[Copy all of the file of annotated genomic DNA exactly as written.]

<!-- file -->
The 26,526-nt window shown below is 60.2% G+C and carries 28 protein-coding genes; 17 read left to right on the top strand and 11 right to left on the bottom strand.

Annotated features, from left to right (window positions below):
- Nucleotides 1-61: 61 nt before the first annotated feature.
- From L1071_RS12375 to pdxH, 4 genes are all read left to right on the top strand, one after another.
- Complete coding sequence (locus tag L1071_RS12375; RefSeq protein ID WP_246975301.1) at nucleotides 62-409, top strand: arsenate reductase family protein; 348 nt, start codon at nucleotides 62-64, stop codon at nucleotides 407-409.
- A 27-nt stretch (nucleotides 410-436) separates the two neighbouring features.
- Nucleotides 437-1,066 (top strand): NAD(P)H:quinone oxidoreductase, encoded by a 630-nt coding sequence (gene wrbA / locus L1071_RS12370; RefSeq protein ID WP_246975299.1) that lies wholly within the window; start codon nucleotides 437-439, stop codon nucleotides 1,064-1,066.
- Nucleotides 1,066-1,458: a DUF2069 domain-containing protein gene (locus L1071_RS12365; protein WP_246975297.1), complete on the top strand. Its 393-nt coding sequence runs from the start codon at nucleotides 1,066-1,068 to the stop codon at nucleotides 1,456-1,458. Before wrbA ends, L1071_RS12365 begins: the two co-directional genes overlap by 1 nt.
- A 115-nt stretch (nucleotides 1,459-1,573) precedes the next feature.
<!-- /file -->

The 26,526-nt window shown below is 60.2% G+C and carries 28 protein-coding genes; 17 read left to right on the top strand and 11 right to left on the bottom strand.

Annotated features, from left to right (window positions below):
- Nucleotides 1-61: 61 nt before the first annotated feature.
- From L1071_RS12375 to pdxH, 4 genes are all read left to right on the top strand, one after another.
- Complete coding sequence (locus tag L1071_RS12375; RefSeq protein ID WP_246975301.1) at nucleotides 62-409, top strand: arsenate reductase family protein; 348 nt, start codon at nucleotides 62-64, stop codon at nucleotides 407-409.
- A 27-nt stretch (nucleotides 410-436) separates the two neighbouring features.
- Nucleotides 437-1,066 (top strand): NAD(P)H:quinone oxidoreductase, encoded by a 630-nt coding sequence (gene wrbA / locus L1071_RS12370; RefSeq protein ID WP_246975299.1) that lies wholly within the window; start codon nucleotides 437-439, stop codon nucleotides 1,064-1,066.
- Nucleotides 1,066-1,458: a DUF2069 domain-containing protein gene (locus L1071_RS12365; protein WP_246975297.1), complete on the top strand. Its 393-nt coding sequence runs from the start codon at nucleotides 1,066-1,068 to the stop codon at nucleotides 1,456-1,458. Before wrbA ends, L1071_RS12365 begins: the two co-directional genes overlap by 1 nt.
- A 115-nt stretch (nucleotides 1,459-1,573) precedes the next feature.